In this mode, the stationary phase is a liquid the separation occurs due to solutes partitioning between two liquid phases. In normal-phase partition chromatography the stationary phase is polar and the mobile phase is non-polar. If the stationary phase is non polar liquid and the mobile phase is polar it is reversed phase partition chromatography. The method suffers from disadvantage due to some solubility of stationary phase in the mobile phase hence precautions must be taken to limit the dissolution of the stationary phase.
The salient feature of this chromatographic mode is bonding of an organic substrate to a silica-based support material. The resultant stationary phase is stable. If the bonded-phase is nonpolar and the mobile phase is relatively polar, the chromatographic mode is reversed phase bonded-phase chromatography.
In Ion-exchange chromatography, a charged stationary phase is employed containing oppositely charged counter-ions, choice are available to exchange with solute ions of the same charge in the mobile phase. The technique is known as cation-exchange or anion-exchange chromatography, depending on whether the solutes to be exchanged are positively or negatively charged.
Size - Exclusion Chromatography
In this chromatographic mode the stationary phase contains polymeric resin matrix or silica-based support material of controlled pore size, where the predominant mechanism of separation is based on the effective size of solutes in the mobile phase. This type of chromatography is suitable for solutes with molecular weight of 2000 Daltons or more and is also useful for preliminary investigation of unknown samples.
REVERSE PHASE HIGH PERFORMANCE LIQUID CHROMATOGRAPHY
Reversed-phase chromatography refers to the use of a polar eluent with a nonpolar stationary phase in contrast to normal phase chromatography, where a polar stationary phase is employed with a non polar mobile phase.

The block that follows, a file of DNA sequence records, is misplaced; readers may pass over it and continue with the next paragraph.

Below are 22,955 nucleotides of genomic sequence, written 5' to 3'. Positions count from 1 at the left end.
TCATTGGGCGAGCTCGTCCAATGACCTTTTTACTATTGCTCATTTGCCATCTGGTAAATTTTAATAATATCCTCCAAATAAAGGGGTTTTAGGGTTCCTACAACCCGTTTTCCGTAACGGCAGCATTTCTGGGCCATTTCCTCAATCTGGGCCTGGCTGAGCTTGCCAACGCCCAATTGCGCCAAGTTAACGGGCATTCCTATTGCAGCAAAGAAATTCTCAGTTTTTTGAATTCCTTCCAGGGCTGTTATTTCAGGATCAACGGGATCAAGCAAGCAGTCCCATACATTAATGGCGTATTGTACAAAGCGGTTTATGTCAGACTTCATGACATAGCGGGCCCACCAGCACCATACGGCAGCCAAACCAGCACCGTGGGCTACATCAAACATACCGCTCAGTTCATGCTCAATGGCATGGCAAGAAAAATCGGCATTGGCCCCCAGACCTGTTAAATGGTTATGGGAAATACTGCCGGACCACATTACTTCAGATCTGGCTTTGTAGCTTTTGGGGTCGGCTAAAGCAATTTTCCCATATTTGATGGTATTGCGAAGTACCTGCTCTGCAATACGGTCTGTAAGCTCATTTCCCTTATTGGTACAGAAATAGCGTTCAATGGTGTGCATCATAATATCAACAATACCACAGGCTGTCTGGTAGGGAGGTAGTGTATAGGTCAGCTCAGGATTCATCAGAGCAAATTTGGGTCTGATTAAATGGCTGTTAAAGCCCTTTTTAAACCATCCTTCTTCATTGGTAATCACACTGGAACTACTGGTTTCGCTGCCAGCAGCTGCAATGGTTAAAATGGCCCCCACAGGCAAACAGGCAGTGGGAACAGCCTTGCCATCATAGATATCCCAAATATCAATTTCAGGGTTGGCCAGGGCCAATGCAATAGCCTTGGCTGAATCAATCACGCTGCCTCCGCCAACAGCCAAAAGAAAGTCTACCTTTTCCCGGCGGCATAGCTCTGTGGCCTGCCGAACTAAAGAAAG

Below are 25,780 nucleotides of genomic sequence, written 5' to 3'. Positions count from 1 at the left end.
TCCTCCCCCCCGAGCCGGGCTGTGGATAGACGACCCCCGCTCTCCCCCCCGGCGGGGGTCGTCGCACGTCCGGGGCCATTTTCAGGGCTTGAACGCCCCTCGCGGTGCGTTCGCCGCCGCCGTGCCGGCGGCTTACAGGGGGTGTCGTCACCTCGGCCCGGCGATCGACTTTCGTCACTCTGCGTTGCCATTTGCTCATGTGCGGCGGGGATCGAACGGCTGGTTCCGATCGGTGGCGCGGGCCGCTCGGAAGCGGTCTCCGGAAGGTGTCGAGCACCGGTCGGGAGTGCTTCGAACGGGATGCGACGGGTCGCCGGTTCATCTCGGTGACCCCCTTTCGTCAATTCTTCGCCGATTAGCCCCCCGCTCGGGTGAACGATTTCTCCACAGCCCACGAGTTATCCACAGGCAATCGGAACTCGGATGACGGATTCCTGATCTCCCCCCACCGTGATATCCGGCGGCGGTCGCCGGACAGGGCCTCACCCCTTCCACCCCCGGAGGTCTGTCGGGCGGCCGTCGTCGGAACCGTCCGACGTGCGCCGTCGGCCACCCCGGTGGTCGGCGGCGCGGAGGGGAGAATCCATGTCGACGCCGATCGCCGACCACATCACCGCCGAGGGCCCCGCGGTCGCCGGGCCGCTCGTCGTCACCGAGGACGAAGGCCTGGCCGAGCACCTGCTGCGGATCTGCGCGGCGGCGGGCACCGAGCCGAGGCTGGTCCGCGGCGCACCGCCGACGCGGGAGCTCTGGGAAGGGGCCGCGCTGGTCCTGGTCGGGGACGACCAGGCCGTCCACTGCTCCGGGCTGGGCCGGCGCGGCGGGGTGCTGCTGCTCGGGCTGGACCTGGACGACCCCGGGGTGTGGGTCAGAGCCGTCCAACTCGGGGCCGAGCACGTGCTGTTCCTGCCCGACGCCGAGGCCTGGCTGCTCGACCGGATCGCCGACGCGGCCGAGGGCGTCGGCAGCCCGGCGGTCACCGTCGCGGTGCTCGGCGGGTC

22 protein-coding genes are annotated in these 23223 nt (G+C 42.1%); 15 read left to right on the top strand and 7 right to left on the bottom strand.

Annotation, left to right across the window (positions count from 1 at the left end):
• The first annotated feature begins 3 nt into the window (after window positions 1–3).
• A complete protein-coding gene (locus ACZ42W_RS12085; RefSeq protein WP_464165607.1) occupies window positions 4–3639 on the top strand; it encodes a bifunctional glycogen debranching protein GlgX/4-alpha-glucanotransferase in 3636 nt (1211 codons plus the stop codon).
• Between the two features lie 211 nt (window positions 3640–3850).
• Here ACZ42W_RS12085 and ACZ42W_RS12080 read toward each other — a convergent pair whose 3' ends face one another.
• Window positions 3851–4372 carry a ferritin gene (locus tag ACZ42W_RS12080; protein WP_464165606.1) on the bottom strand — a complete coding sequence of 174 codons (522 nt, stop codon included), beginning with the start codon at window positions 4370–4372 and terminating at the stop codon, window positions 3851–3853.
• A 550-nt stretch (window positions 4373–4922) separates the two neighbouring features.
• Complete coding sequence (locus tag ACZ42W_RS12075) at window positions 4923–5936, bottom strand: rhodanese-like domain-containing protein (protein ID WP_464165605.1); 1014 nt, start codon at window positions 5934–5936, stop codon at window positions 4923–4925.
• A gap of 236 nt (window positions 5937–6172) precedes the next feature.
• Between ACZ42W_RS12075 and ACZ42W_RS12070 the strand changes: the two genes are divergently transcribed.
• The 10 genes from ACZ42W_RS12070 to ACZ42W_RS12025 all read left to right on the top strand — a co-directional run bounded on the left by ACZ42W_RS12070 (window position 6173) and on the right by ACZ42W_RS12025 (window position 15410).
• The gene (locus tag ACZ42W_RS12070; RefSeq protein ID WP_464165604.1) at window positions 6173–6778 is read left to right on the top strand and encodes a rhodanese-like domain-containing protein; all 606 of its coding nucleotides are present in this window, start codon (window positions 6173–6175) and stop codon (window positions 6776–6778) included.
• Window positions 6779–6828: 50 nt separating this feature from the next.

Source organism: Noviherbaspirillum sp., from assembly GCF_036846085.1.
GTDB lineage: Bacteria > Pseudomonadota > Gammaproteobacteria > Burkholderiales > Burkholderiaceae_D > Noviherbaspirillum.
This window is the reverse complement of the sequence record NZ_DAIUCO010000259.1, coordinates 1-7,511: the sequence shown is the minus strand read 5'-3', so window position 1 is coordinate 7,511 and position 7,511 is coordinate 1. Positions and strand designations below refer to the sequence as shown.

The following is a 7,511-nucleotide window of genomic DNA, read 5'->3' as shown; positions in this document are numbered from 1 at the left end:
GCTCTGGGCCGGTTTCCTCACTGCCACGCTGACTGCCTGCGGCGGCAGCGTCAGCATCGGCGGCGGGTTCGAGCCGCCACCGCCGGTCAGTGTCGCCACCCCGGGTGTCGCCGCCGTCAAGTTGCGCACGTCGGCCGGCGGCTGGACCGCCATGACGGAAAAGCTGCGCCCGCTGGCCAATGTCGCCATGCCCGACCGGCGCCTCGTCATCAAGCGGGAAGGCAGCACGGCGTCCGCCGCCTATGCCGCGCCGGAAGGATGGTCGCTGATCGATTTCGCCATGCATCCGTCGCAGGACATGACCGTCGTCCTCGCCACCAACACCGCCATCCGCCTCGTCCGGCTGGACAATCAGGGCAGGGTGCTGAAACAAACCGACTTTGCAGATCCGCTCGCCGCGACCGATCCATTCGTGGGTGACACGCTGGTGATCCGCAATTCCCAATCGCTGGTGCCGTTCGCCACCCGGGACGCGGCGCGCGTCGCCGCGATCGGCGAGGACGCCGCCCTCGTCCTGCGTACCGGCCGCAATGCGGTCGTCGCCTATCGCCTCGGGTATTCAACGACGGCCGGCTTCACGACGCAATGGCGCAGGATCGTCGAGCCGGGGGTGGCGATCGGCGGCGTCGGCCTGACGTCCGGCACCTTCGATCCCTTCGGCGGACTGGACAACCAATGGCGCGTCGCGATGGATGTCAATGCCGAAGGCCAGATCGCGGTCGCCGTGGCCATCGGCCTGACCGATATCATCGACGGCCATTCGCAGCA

Reverse phase chromatography is widely in use due to the following advantages.
Many compounds such as biologically active substances, have limited solubility in the nonpolar mobile phase that are employed in normal-phase chromatography. Ionic or highly polar compounds have high rate of adsorption on straight silica or alumina columns and therefore can elute as tailing peaks.
Column deactivation from polar modifiers is a problem in liquid-solid chromatography which frequently can lead to irreproducibility in chromatographic systems. Long re-equilibration times during gradient elution are common in adsorption chromatography. The use of reversed phase chromatography with bonded-phase columns is advantageous because of the short re-equilibration time required. Ionic compounds can be chromatographed by using ion-exchange chromatography. This mode of chromatography is tedious because precise control of variables such as pH and ionic strength is required for reproducible chromatography.
As implied by the name, the order of elution of solutes from a reverse phase column would be the reverse of that of a normal phase column. The interactions involved in reverse phase chromatography are quite different from those of the normal phase although the predominant process is one of partition chromatography in which components are separated according to their relative partition co-efficient between the mobile and stationary phases. Highly lipophilic non polar solutes will be better retained by the stationary phase and hence have longer retention time. In contrast polar molecules will be less retained.
In reverse-phase liquid chromatography the stationary phase is prepared by chemically bonding a relatively non-polar group on to the stationary phase support. The most frequent non-polar group on to the stationary phase support is octadecaylsilane (ODS or C18) which gives a highly lipophilic stationary phases. Less lipophilic stationary phases are produced when octylsilance (C8, C2, Phenyl or cyanopropyl) - bonded phases are used. The shorter silanol chain bonded phases (C2 and C8) are often most appropriate when highly lipophlic solutes are to be separated which would be highly retained on C18 column. The mobile phase in RP-HPLC is polar, generally consisting of water and a water-miscible organic solvent, such as methanol or acetonitrile. In bonded phases the silanol groups of the silica support are reacted with alkyl groups which probably form a monolayer over the surface of the silica and such monomeric phases provide a high separation efficiency since mass transfer between the solid and mobile phases should be rapid when the sample mixture contains components having a wide range of polarity, the peak capacity of the separation column often has to be increased by using gradient elution. In reversed phase mode, solvent gradients are generated by a continuous decrease in the polarity of the eluent during the separation.